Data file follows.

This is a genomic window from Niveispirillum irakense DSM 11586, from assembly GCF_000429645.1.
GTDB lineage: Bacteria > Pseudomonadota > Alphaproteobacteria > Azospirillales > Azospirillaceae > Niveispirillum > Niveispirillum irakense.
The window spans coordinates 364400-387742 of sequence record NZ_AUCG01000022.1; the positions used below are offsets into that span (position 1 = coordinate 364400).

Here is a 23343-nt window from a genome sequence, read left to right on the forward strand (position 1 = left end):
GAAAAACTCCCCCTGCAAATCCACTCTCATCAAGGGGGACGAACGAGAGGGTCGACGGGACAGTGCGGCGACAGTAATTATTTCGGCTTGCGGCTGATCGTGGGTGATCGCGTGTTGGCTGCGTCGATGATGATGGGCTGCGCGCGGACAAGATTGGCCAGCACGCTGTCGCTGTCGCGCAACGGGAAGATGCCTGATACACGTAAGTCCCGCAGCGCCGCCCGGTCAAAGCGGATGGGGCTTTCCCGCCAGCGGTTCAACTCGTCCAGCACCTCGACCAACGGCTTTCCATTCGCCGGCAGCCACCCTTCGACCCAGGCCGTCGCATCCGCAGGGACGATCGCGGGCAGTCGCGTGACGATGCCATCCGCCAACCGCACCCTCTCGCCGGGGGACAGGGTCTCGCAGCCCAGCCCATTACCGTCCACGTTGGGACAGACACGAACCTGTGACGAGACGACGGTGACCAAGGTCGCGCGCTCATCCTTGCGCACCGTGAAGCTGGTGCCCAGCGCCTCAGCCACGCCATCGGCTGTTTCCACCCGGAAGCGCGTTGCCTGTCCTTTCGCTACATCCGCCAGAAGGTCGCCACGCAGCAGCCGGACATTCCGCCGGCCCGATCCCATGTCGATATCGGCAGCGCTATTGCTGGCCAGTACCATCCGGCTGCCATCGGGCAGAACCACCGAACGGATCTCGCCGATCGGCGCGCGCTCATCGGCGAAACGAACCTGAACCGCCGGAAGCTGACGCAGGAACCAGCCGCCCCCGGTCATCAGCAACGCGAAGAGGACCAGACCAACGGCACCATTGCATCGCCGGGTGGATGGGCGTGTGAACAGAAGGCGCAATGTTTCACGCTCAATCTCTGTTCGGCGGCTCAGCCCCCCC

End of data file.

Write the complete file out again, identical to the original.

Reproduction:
This is a genomic window from Niveispirillum irakense DSM 11586, from assembly GCF_000429645.1.
GTDB lineage: Bacteria > Pseudomonadota > Alphaproteobacteria > Azospirillales > Azospirillaceae > Niveispirillum > Niveispirillum irakense.
The window spans coordinates 364400-387742 of sequence record NZ_AUCG01000022.1; the positions used below are offsets into that span (position 1 = coordinate 364400).

Here is a 23343-nt window from a genome sequence, read left to right on the forward strand (position 1 = left end):
GAAAAACTCCCCCTGCAAATCCACTCTCATCAAGGGGGACGAACGAGAGGGTCGACGGGACAGTGCGGCGACAGTAATTATTTCGGCTTGCGGCTGATCGTGGGTGATCGCGTGTTGGCTGCGTCGATGATGATGGGCTGCGCGCGGACAAGATTGGCCAGCACGCTGTCGCTGTCGCGCAACGGGAAGATGCCTGATACACGTAAGTCCCGCAGCGCCGCCCGGTCAAAGCGGATGGGGCTTTCCCGCCAGCGGTTCAACTCGTCCAGCACCTCGACCAACGGCTTTCCATTCGCCGGCAGCCACCCTTCGACCCAGGCCGTCGCATCCGCAGGGACGATCGCGGGCAGTCGCGTGACGATGCCATCCGCCAACCGCACCCTCTCGCCGGGGGACAGGGTCTCGCAGCCCAGCCCATTACCGTCCACGTTGGGACAGACACGAACCTGTGACGAGACGACGGTGACCAAGGTCGCGCGCTCATCCTTGCGCACCGTGAAGCTGGTGCCCAGCGCCTCAGCCACGCCATCGGCTGTTTCCACCCGGAAGCGCGTTGCCTGTCCTTTCGCTACATCCGCCAGAAGGTCGCCACGCAGCAGCCGGACATTCCGCCGGCCCGATCCCATGTCGATATCGGCAGCGCTATTGCTGGCCAGTACCATCCGGCTGCCATCGGGCAGAACCACCGAACGGATCTCGCCGATCGGCGCGCGCTCATCGGCGAAACGAACCTGAACCGCCGGAAGCTGACGCAGGAACCAGCCGCCCCCGGTCATCAGCAACGCGAAGAGGACCAGACCAACGGCACCATTGCATCGCCGGGTGGATGGGCGTGTGAACAGAAGGCGCAATGTTTCACGCTCAATCTCTGTTCGGCGGCTCAGCCCCCCC